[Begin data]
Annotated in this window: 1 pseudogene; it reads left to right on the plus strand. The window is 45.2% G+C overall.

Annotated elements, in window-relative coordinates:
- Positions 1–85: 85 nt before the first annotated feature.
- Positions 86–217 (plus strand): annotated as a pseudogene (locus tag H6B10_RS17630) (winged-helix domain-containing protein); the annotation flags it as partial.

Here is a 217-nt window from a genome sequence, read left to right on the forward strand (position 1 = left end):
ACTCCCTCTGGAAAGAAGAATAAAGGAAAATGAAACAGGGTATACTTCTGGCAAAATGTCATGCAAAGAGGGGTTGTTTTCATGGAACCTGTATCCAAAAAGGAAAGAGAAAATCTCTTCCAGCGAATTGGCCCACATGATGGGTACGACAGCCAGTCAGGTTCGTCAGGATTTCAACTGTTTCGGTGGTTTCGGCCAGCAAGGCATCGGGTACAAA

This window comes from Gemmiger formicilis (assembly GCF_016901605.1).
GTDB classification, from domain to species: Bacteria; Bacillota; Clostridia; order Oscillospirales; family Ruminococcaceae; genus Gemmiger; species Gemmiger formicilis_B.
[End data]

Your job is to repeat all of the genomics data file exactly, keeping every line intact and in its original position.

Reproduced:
Annotated in this window: 1 pseudogene; it reads left to right on the plus strand. The window is 45.2% G+C overall.

Annotated elements, in window-relative coordinates:
- Positions 1–85: 85 nt before the first annotated feature.
- Positions 86–217 (plus strand): annotated as a pseudogene (locus tag H6B10_RS17630) (winged-helix domain-containing protein); the annotation flags it as partial.

Here is a 217-nt window from a genome sequence, read left to right on the forward strand (position 1 = left end):
ACTCCCTCTGGAAAGAAGAATAAAGGAAAATGAAACAGGGTATACTTCTGGCAAAATGTCATGCAAAGAGGGGTTGTTTTCATGGAACCTGTATCCAAAAAGGAAAGAGAAAATCTCTTCCAGCGAATTGGCCCACATGATGGGTACGACAGCCAGTCAGGTTCGTCAGGATTTCAACTGTTTCGGTGGTTTCGGCCAGCAAGGCATCGGGTACAAA

This window comes from Gemmiger formicilis (assembly GCF_016901605.1).
GTDB classification, from domain to species: Bacteria; Bacillota; Clostridia; order Oscillospirales; family Ruminococcaceae; genus Gemmiger; species Gemmiger formicilis_B.